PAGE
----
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From the relegation zone to a cup final: Bristol City’s remarkable turnaround

5:00 AM EDT 3/14/21
Bristol City Women composite
The Robins face Chelsea this Sunday in the Continental Cup, looking to cause a huge upset and win the club's first major trophy

When Matt Beard took over at Bristol City in January, they were bottom of the Women’s Super League, winless in their first 10 games of the season.

They were only four points adrift of safety, but the team closest to them, Aston Villa, still had two games in hand over the Robins.

Almost exactly two months later, Bristol are off the foot of the table and in a Continental Cup final. It’s a remarkable story that only gets even better the more you delve into it.

Beard’s appointment was huge in itself. The 43-year-old is only a temporary hire, acting as maternity cover for Tanya Oxtoby, the Bristol head coach who is two weeks from her due date. It’s quite possibly the first instance of such a situation, but hopefully not the last.

In November, Beard and West Ham had agreed to part ways after two years together. On Monday, Bristol beat Reading 3-2 to leapfrog the Hammers, pushing the manager’s former club into the WSL’s only relegation spot.

It means they go into Sunday’s final with three wins and one defeat from their last five games. It’s momentum they will need, for they are huge underdogs.

Chelsea stand between the Robins and the club’s first-ever major trophy. The Blues are the reigning WSL champions, top of the league, in the Champions League quarter-finals and have beaten Bristol 9-0 and 5-0 this season.

But cup finals can bring upsets. In the build-up to this one, Wigan’s triumph over Manchester City in the men’s FA Cup final in 2013 is referenced by both managers.

“It's a cup final. We're not in it to make the numbers up and it's not a foregone conclusion by any stretch of the imagination,” Beard said this week. “We appreciate where they are, where we are, but anything can happen in a cup final.”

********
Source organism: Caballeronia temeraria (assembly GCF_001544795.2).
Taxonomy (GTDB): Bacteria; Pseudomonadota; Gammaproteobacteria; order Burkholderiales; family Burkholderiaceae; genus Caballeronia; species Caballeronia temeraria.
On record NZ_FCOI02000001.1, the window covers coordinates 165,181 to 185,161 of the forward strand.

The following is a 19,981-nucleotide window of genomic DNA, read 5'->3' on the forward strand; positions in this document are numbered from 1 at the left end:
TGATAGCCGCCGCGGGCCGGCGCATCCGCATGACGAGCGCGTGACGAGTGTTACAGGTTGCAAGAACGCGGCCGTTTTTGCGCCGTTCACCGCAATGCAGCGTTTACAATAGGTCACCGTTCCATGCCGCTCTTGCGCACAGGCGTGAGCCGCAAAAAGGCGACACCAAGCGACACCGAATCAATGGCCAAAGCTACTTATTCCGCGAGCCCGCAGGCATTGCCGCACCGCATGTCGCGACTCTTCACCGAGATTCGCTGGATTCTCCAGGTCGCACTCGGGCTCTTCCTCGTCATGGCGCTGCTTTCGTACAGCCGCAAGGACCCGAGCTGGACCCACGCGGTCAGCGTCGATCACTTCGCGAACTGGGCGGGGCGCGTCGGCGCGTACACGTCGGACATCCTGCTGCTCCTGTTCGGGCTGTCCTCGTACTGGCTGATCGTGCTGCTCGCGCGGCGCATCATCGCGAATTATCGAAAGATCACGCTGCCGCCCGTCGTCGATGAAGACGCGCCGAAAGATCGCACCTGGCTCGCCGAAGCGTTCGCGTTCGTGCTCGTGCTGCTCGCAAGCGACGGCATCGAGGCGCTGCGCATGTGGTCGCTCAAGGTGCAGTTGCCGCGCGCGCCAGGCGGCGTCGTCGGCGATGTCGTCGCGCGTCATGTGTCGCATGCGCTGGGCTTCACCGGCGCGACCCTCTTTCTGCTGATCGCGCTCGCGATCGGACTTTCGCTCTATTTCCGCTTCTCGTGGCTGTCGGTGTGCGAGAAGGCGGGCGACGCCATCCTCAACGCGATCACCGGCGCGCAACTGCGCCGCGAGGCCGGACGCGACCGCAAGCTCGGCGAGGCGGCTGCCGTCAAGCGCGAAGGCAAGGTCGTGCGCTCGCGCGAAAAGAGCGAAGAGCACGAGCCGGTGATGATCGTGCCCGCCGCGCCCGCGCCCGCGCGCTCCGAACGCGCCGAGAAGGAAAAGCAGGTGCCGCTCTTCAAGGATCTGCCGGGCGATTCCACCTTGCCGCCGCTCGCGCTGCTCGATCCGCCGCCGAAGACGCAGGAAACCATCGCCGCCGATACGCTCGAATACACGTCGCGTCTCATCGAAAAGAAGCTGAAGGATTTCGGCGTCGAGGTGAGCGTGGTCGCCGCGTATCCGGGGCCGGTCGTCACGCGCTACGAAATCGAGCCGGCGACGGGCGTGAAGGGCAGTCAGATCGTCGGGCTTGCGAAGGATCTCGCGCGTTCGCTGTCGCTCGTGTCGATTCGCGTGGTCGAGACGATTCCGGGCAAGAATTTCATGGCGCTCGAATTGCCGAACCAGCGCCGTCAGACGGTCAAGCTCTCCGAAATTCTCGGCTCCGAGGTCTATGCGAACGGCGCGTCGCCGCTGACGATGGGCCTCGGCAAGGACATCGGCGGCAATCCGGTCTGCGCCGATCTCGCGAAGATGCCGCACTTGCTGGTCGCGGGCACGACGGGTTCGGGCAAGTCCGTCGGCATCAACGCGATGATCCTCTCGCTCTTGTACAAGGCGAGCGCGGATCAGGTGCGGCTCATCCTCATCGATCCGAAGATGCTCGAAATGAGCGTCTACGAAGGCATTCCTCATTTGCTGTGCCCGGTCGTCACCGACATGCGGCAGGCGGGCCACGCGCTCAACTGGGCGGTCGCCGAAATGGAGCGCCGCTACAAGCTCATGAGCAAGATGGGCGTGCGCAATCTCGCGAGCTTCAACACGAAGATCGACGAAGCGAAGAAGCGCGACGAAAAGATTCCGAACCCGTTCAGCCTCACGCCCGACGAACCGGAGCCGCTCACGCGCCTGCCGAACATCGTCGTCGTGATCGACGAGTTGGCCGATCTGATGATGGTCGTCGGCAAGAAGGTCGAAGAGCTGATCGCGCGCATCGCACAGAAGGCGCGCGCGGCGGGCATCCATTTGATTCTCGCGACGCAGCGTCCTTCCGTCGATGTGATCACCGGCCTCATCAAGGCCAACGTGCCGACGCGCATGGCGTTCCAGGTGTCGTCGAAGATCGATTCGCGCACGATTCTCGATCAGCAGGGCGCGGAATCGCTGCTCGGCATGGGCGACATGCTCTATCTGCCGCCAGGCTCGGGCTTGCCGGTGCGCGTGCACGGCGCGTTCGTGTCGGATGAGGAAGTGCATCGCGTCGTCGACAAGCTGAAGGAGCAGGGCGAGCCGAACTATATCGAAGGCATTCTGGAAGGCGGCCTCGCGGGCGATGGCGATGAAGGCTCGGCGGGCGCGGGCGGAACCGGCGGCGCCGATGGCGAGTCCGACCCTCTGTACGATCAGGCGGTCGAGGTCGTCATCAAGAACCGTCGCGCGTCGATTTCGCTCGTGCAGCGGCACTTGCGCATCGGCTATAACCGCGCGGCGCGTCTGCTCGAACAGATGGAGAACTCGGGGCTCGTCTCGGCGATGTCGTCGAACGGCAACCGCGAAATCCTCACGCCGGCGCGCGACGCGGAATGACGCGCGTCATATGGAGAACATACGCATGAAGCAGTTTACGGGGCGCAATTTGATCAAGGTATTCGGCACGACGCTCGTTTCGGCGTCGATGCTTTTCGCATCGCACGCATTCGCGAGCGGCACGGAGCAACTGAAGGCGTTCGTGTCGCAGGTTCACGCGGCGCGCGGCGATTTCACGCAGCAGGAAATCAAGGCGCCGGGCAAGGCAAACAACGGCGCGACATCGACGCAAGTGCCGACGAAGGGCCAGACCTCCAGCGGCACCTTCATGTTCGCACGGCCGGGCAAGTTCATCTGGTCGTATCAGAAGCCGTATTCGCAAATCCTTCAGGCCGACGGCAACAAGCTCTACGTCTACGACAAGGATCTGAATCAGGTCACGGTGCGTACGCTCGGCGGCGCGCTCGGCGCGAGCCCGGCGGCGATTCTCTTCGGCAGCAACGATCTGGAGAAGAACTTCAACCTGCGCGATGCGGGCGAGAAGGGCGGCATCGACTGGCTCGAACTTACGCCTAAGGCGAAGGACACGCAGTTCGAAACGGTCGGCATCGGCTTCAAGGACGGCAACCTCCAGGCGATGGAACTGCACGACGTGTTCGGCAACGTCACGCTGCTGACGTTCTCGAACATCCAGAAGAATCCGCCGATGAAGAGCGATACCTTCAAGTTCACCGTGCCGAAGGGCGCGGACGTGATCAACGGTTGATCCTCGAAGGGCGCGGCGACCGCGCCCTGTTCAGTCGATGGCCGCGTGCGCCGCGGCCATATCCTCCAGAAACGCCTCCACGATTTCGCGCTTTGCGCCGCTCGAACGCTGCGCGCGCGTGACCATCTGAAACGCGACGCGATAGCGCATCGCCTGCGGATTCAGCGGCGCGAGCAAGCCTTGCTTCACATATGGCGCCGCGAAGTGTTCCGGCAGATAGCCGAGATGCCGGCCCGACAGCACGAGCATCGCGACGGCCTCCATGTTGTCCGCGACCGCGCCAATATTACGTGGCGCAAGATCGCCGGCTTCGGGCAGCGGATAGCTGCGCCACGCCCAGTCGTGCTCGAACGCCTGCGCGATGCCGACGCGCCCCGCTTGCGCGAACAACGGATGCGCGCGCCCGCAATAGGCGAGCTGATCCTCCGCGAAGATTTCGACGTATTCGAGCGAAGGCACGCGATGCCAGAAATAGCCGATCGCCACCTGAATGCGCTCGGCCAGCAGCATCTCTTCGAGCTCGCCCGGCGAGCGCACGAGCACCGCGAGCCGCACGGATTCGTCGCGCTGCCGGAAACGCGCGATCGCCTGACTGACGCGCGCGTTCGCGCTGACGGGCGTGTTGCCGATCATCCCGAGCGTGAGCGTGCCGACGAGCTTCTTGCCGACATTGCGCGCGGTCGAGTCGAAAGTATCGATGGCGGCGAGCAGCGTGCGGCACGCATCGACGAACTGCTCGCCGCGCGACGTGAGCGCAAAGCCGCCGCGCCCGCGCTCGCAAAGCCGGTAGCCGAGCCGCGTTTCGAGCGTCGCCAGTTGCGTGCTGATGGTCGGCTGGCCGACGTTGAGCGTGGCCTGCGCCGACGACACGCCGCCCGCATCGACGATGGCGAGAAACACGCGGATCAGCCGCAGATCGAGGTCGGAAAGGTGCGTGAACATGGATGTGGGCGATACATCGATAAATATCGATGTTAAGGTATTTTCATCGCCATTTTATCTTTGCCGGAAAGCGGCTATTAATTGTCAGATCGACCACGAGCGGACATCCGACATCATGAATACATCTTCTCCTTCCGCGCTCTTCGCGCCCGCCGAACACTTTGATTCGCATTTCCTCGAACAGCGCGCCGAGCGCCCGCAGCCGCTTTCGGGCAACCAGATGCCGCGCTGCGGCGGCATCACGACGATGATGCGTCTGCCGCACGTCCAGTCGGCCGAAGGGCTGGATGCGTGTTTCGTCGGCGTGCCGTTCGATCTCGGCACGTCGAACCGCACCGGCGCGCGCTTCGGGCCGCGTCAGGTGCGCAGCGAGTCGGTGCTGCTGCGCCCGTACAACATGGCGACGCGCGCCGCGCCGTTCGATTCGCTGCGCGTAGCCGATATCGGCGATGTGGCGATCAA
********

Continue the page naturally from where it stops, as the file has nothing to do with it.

Bristol are a team built on togetherness and collective spirit. They’re a team that rallies and knows how to stay in a game, Chelsea boss Emma Hayes crediting that trait to the work of Oxtoby.

“[Matt’s] had the platform to build off. Tanya's put together a team that's learned how to stay in games. I think that was the strength of that side,” she said.

“He’s added the counterattacking piece to their game and that's why they're fighting to stay in the league. I genuinely believe they will stay in the league.”

Their quality in transition is led by Ebony Salmon, a lightning fast striker, only just 20 years old, who earned her first senior England call-up in February.

She has a clinical touch when she gets in front of goal, but also has the ability to create too. On Monday, she provided a sublime assist for another threat Hayes picked out in this Bristol team, Charlie Wellings.

The Robins’ ‘never say die’ attitude, meanwhile, radiates from the captain, Jas Matthews. Since 2011, she has only spent one season away from this club and was part of the team that reached the Champions League quarter-finals in 2015.

She will be missing this weekend, but Bristol have as good a replacement as they could possibly find in Gemma Evans. The Wales defender was player of the match in Monday’s defeat of Reading, having been handed the armband in Matthews’ absence.

“When Matt asked me to lead the team, I said: 'only if Jas is okay with it', because she's a massive leader and to live into her shoes is quite a big task,” Evans said this week. “She approved. I think it's something that I can do and I will do for her.”

Among the many motivations Bristol have this weekend – a first major trophy, a big upset, further momentum for their fight to stay up and winning it for their injured captain – another is the return of Oxtoby.

The Australian coach may be due to give birth later this month, but she will be in the stands at Vicarage Road on Sunday, seeing the players for the first time since she took her maternity leave in January. Her presence could certainly help inspire something special.

“It'll be a great boost for everyone because she deserves to be there,” Beard said. “She's done most of the work for the team getting there.”

Beard will take little credit for this cup run. After all, he arrived when the club were already in the semi-finals.

But if they do complete a remarkable upset on Sunday, he will deserve plenty of praise for what he has done in the last two months. As will the players, and as will Oxtoby for laying the foundations for a truly incredible story.